Wednesday, July 14, 2004

J.J. Davis And Player Development

Honest Wagner has a mention of us today in his Pirates blog. Thanks to HW for the link.

I'm getting a little tired of defending J.J. Davis, and I can understand why Pirates fans are fed up with him. I can also see that I'm not convincing anyone. So I won't bother rehashing here.

I would, however, like to make a point about something in the HW post:

But he has to earn PT the way the rest of the guys earn it.

I disagree with the ideas of player development that underpin statements like these. For me, the J.J. Davis issue is about more than just him, it's about impatience with rookies in general and how that can backfire. I certainly don't advocate an indefinite free pass for Davis or anyone else, but... rookies struggle. That's what they do, and we shouldn't be surprised when it happens.

If a player can't "earn PT" by ripping up the minor leagues, how can he earn it? By coming off the bench and hitting a bunch of pinch-hit homers or something? Given Davis' development pattern - he's usually taken some time to adjust to each new level - I don't think he's going to do that, and neither will lots of other guys just after they've hit the majors.

Teams who are patient with young players often reap the benefits of that player's service later. Bobby Crosby was terrible the first six weeks or so of this season, for example, but instead of benching or demoting him, the A's waited through the struggles, and since then he's been every bit as good as everyone thought he would be.

Likewise, in 1998 and 1999 the Twins gave starting jobs and hundreds of trial at-bats to lots of rookies, including many with minor-league pedigrees much worse than Davis'. The Twins didn't even suffer much while they waited for these rookies to come around - they were bad before, when they were playing veterans like Pat Meares, and they weren't much worse with the rookies. Some of them, like Javier Valentin and Chad Allen, didn't work out, and after a while the Twins cut bait and moved on. But many others, such as Torii Hunter, Jacque Jones, Doug Mientkiewicz and Corey Koskie, DID work out, and those guys eventually formed the core of a perennial contender.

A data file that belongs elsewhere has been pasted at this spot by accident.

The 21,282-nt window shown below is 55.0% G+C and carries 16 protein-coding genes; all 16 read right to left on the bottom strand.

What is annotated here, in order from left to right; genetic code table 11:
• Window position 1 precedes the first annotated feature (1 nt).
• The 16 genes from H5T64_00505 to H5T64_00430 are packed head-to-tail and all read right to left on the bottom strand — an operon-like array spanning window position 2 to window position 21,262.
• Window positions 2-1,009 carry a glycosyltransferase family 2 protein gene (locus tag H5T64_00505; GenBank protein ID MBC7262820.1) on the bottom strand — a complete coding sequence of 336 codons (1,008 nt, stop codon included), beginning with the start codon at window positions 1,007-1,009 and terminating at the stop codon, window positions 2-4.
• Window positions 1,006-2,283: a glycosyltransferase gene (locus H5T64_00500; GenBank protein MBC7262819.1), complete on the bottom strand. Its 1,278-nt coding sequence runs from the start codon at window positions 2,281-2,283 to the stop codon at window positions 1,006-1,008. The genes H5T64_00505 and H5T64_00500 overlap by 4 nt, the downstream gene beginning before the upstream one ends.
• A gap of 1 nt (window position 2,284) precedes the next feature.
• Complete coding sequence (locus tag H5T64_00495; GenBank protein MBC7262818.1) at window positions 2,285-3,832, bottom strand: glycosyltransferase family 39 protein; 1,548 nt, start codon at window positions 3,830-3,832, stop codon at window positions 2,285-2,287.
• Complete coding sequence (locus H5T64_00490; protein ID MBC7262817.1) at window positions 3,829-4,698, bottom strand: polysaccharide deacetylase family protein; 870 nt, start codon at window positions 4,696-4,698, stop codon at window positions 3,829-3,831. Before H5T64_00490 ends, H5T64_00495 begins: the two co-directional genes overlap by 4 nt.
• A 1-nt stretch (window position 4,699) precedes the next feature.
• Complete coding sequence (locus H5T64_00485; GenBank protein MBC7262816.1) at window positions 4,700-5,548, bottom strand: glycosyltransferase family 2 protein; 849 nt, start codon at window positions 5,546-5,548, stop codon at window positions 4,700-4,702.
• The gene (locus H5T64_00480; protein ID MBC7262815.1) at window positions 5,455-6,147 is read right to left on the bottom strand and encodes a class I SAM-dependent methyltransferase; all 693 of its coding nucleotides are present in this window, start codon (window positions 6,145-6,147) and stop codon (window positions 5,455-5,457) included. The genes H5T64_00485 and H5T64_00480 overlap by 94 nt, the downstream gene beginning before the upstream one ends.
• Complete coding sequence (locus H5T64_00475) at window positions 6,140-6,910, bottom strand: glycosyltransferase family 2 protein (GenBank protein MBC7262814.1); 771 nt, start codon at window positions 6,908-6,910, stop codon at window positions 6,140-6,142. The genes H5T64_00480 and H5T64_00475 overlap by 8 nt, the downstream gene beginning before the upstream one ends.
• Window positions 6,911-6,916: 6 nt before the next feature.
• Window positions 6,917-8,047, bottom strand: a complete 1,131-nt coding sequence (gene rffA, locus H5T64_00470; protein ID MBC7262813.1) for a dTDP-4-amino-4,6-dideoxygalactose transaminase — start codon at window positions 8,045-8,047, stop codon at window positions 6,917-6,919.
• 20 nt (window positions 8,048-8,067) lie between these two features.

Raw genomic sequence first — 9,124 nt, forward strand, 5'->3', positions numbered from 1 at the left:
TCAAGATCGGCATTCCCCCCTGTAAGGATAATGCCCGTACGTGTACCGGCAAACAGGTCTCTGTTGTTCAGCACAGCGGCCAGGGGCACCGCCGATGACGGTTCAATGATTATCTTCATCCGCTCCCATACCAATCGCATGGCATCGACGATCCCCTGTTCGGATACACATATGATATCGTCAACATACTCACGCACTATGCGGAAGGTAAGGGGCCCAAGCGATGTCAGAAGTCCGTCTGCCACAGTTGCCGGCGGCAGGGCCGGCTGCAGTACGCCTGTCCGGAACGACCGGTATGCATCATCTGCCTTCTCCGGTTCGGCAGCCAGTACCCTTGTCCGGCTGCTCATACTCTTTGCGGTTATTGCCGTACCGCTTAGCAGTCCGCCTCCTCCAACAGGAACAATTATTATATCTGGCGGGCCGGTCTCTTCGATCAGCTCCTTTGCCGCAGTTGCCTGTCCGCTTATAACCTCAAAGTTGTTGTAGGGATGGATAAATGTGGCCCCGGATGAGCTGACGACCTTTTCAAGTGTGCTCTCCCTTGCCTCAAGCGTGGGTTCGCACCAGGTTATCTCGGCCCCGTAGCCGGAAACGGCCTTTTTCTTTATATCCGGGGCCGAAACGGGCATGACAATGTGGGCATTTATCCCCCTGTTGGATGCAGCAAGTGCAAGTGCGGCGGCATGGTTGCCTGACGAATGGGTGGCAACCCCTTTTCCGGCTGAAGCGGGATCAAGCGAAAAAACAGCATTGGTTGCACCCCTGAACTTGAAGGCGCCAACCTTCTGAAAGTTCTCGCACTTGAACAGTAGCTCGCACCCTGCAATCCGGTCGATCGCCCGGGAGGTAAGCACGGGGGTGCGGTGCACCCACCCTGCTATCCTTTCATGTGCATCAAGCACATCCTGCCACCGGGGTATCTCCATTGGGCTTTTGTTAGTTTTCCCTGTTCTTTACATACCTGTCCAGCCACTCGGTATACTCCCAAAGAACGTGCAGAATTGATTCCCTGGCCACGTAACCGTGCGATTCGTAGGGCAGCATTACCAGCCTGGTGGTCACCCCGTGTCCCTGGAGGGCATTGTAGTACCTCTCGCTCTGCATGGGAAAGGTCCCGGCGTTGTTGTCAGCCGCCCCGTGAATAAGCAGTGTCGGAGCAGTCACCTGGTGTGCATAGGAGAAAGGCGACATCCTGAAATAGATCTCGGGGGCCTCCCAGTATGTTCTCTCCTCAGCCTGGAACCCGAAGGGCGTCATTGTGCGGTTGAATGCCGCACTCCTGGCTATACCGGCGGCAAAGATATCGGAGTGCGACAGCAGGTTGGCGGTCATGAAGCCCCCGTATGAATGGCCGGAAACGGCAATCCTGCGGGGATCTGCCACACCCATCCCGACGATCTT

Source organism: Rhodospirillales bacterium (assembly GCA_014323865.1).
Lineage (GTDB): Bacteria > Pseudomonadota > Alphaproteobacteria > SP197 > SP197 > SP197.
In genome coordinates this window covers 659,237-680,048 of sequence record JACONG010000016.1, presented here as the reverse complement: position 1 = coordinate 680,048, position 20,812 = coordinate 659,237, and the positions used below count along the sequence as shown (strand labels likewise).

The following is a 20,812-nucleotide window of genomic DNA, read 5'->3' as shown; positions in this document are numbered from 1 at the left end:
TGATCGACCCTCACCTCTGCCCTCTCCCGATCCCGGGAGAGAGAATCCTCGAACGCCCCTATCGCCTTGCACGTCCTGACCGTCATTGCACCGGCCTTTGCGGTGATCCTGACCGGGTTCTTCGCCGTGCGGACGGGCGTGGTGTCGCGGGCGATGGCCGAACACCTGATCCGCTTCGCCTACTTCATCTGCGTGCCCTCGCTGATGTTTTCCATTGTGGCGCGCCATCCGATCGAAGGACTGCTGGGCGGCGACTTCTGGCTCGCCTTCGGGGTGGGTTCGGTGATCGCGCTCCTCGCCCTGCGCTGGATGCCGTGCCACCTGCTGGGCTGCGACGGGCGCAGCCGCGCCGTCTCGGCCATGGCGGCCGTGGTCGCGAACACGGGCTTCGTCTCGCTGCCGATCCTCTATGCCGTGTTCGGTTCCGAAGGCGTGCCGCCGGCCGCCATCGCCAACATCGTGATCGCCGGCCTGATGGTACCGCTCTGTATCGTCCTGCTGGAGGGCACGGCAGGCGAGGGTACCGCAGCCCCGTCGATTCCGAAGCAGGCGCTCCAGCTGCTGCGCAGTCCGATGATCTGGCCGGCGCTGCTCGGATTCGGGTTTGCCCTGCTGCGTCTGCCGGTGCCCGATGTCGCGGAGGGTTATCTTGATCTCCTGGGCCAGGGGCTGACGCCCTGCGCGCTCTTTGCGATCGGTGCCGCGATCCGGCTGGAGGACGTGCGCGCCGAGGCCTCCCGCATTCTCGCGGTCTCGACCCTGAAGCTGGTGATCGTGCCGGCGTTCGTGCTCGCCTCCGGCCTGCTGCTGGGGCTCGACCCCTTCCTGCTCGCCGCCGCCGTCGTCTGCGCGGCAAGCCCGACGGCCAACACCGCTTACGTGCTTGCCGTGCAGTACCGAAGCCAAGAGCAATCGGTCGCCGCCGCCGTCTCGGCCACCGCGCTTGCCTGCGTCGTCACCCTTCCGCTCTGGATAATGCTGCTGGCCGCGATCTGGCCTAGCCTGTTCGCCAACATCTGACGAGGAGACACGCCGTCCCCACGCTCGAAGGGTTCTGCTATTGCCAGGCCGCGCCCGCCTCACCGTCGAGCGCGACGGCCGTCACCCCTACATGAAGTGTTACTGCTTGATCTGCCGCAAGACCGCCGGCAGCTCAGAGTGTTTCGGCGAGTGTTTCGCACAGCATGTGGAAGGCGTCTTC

And let's face it, a lot of guys on the Pirates right now aren't earning the playing time they're already getting. That's why the Pirates are bad. If the Pirates were in first place I could understand the argument that "you've got to earn PT." But they're not; they're not even close. If a rookie is embarrassing for a little while, it won't be much worse than it is now. So at this point, when a guy performs well in the minors, I think it behooves the Pirates to give him half a year to show what he can do in the majors. That goes for J.J. Davis, and also for J.R. House and others when they get called up. The Pirates' performance clearly isn't cutting it right now, so I don't see any problem with disrupting the team a little bit to make it happen. And I think the Pirates' future will be brighter because of it - not because Davis or any one particular player will make it - but because the more high-upside guys with good minor league performance records get chances, the more will succeed.

5 Comments:

Blogger Rowdy said...